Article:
A humble businessman with a buried past seeks justice when his daughter is killed in an act of terrorism. A cat-and-mouse conflict ensues with a government official, whose past may hold clues to the killers' identities.
A loyal and dedicated Hong Kong Inspector teams up with a reckless and loudmouthed L.A.P.D. detective to rescue the Chinese Consul's kidnapped daughter, while trying to arrest a dangerous crime lord along the way.
A hero cop accidentally leads his team into a trap from which he is the only survivor. Drowning his guilt in booze, he is eventually assigned a new younger partner who turns out to have his own secrets.
The story of humble London businessman Quan (Chan), whose long-buried past erupts in a revenge-fueled vendetta when the only person left for him to love - his teenage daughter - is taken from him in a senseless act of politically-motivated terrorism. In his relentless search for the identity of the terrorists, Quan is forced into a cat- and-mouse conflict with a Irish government official (Brosnan), whose own past may hold clues to the identities of the elusive killers.Written by
Liam Hennessy (Pierce Brosnan) is based on Northern Irish politicians Gerry Adams and Martin McGuinness. Adams was actively involved in the Irish Republican movement, although he denies having been a member of the I.R.A. (a claim contested by many). He later became the leader of Sinn Féin, the political branch of the I.R.A., and was heavily involved in establishing a lasting peace accord in Northern Ireland. Hennessy even shows physical resemblance to Adams (short gray hair, full beard, glasses). Adams was never Deputy First Minister for Northern Ireland. That position was filled by Martin McGuinness. In this movie, Hennessey describes a previous nickname, "Butcher of the Bogside" when referring to his terrorist past. Martin McGuinness was known as "Butcher of the Bogside". See more »
Incorrectly regarded as a goof: Some viewers might notice that the number plates on the cars do not seem to conform to the format generally used in the UK, especially in the use of the letter "Z". Northern Ireland has a separate system of allocation of registration numbers, and it contains the letters "Z" or "I". See more »
Written by Terry Wrist
Courtesy of Extreme Music See more »
A good comeback for Jackie Chan
Jackie Chan is back, ladies and gentlemen! And the political/action/revenge thriller he has chosen as his comeback is a wise choice - action packed, exciting but very, very serious.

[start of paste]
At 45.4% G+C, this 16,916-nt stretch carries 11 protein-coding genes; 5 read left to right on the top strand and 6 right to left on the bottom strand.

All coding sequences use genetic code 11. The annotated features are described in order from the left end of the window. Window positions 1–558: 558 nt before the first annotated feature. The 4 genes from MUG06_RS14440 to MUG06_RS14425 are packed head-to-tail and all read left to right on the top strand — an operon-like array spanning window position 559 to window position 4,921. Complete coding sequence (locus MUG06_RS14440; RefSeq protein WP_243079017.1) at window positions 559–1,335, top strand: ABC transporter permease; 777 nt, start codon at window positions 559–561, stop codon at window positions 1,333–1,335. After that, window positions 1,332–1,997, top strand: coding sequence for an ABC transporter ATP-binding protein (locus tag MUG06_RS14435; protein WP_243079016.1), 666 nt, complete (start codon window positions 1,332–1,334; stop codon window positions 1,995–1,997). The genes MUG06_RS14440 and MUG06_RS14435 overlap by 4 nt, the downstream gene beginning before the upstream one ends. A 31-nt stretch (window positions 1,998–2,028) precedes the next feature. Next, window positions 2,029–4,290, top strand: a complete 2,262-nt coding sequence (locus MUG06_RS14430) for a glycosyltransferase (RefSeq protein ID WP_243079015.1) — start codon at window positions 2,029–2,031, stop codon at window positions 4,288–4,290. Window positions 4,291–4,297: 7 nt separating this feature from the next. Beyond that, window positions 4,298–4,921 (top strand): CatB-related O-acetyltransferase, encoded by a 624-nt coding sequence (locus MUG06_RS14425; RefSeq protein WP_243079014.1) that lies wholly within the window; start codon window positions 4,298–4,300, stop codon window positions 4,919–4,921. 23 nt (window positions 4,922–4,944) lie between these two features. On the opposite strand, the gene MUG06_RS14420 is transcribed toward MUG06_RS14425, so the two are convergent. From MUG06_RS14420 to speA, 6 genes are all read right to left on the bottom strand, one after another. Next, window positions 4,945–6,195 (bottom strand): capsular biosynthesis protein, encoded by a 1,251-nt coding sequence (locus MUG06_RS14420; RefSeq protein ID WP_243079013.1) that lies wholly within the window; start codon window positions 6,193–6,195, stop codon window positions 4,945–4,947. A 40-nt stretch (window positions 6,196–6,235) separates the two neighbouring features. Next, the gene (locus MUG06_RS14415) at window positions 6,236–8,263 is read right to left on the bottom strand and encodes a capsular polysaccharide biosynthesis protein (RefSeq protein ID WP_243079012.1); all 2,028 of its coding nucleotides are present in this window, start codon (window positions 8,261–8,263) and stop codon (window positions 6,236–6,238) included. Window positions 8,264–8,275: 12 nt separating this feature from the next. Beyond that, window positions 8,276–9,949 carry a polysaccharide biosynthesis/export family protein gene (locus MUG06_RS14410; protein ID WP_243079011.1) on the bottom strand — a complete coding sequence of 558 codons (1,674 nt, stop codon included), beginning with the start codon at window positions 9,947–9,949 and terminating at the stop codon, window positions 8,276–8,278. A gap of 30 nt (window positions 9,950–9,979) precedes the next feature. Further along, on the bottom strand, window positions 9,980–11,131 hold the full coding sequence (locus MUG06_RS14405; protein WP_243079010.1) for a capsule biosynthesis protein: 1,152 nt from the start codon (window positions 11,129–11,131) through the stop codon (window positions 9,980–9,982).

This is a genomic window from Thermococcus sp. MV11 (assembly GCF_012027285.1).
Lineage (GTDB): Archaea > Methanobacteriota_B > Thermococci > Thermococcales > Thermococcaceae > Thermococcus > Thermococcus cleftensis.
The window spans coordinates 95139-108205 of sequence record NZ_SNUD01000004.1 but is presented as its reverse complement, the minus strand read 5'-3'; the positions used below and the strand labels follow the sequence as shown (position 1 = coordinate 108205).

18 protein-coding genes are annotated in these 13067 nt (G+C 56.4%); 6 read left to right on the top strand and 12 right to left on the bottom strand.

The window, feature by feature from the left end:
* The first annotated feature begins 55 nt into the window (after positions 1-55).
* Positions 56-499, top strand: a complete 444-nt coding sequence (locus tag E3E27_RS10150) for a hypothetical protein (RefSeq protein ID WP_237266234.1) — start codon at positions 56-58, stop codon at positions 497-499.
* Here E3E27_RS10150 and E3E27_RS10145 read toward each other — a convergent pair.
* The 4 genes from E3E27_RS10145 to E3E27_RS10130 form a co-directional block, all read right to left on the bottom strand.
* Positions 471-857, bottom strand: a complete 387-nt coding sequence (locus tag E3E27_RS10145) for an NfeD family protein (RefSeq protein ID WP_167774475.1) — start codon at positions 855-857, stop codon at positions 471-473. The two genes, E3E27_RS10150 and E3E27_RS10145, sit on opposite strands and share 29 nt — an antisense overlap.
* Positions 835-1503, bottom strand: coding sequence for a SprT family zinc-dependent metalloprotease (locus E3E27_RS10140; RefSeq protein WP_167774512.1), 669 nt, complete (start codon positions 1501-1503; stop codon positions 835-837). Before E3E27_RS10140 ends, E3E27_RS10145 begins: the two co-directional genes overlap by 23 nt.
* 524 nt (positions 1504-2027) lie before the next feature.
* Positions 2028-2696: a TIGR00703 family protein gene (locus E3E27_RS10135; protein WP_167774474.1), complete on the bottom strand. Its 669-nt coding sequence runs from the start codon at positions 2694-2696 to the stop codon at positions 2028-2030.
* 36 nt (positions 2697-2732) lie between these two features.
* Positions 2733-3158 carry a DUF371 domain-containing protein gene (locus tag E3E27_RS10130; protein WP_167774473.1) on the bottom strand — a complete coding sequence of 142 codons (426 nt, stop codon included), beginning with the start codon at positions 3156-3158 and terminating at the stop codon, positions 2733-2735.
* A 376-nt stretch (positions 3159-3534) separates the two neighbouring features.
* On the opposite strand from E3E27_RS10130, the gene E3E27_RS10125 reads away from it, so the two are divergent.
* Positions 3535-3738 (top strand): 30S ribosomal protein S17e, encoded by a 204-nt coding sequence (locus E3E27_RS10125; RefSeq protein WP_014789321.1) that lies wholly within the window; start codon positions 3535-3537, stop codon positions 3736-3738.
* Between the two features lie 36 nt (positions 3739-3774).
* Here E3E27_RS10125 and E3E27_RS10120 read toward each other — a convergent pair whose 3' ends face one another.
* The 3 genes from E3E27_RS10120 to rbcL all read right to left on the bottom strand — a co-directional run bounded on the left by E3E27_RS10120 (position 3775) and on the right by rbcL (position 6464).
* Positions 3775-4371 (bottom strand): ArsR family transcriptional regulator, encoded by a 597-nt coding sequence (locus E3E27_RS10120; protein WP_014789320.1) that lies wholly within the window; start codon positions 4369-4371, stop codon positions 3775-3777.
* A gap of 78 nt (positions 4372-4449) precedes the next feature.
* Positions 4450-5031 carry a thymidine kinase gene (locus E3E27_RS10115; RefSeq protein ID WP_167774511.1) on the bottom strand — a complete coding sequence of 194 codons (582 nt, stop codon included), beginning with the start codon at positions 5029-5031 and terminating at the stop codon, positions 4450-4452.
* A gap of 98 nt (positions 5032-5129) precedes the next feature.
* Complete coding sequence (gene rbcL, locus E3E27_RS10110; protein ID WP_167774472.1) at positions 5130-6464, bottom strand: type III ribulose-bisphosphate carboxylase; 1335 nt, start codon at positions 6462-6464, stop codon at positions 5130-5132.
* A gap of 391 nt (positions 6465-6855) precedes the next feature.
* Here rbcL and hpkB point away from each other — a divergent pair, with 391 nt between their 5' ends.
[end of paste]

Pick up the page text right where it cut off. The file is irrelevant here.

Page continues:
Jackie stars as Quan Ngoc Minh (he's called Quan throughout the film) a father of a teenager who is overly protective of her. When his daughter is killed by an IRA terrorist bomb (this is not a spoiler, it was shown in the trailers and happens in the first 5 minutes of the film), Quan turns out to have a "certain set of skills" that will help him identify and hunt down those responsible.
Part TAKEN, part PATRIOT GAMES and part RAMBO, Quan gets caught up in a much larger game of political intrigue and terrorism as he seeks to bring to justice those that harmed his daughter.
Chan is a welcome sight back on the big screen. But be aware - this is a dour, serious Chan - I don't think he breaks a smile throughout the course of this film. His character has a minimal amount of lines and - as we expect from a Jackie Chan film - he is a man of action and not words.
And the action is terrific. Chan, now 63 years old, seems to be doing most of his own stunts and age hasn't slowed him much at all. It was great fun to see him jumping around, beating up the bad guys and flying down drainpipes and over vehicles. Jackie still has it.
Since Chan is silent and dour, the lion's share of the emotion, plotting and energy of this film falls to the chief antagonist - Pierce Brosnan's Liam Hennessy - who just might know more than he is letting on about the bombing. Brosnan has aged gracefully, post-James Bond, and he continues to surprise me with the depth of his performances. He makes a good adversary to Chan.
Also making a comeback, of sorts, is Director Martin Campbell - who Directed Daniel Craig as James Bond in CASINO ROYALE and Brosnan himself as Bond in GOLDENEYE. Campbell hasn't directed a Major Motion Picture since the 2011 flop, THE GREEN LANTERN. It is good to see the practiced eye and steady hand of a veteran Director at the helm.
Be warned - this film is not all action - Campbell spends much of his time on the political maneuvering of Brosnan with Chan jumping in (literally) to spoil plans time and again, so be ready for that type of film, not a RUSH HOUR fun romp. If you do, you'll be rewarded, indeed.
Letter Grade A-
8 stars (out of 10) and you can take that to the Bank (ofMarquis)
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